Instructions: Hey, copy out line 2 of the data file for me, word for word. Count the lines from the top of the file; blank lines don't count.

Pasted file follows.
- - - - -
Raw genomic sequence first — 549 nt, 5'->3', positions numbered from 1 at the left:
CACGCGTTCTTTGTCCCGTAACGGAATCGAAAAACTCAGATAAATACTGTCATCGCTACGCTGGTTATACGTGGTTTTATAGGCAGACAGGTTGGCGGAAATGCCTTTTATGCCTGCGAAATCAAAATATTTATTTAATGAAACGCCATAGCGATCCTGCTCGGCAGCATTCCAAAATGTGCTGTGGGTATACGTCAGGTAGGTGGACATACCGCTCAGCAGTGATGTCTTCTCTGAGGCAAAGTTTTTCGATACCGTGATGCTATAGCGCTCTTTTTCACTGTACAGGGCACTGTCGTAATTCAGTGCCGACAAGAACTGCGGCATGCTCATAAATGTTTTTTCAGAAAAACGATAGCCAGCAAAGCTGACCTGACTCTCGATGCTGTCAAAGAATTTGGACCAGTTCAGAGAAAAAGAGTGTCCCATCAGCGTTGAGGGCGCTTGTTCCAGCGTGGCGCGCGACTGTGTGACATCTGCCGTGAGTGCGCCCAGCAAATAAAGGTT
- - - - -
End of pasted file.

CACGCGTTCTTTGTCCCGTAACGGAATCGAAAAACTCAGATAAATACTGTCATCGCTACGCTGGTTATACGTGGTTTTATAGGCAGACAGGTTGGCGGAAATGCCTTTTATGCCTGCGAAATCAAAATATTTATTTAATGAAACGCCATAGCGATCCTGCTCGGCAGCATTCCAAAATGTGCTGTGGGTATACGTCAGGTAGGTGGACATACCGCTCAGCAGTGATGTCTTCTCTGAGGCAAAGTTTTTCGATACCGTGATGCTATAGCGCTCTTTTTCACTGTACAGGGCACTGTCGTAATTCAGTGCCGACAAGAACTGCGGCATGCTCATAAATGTTTTTTCAGAAAAACGATAGCCAGCAAAGCTGACCTGACTCTCGATGCTGTCAAAGAATTTGGACCAGTTCAGAGAAAAAGAGTGTCCCATCAGCGTTGAGGGCGCTTGTTCCAGCGTGGCGCGCGACTGTGTGACATCTGCCGTGAGTGCGCCCAGCAAATAAAGGTT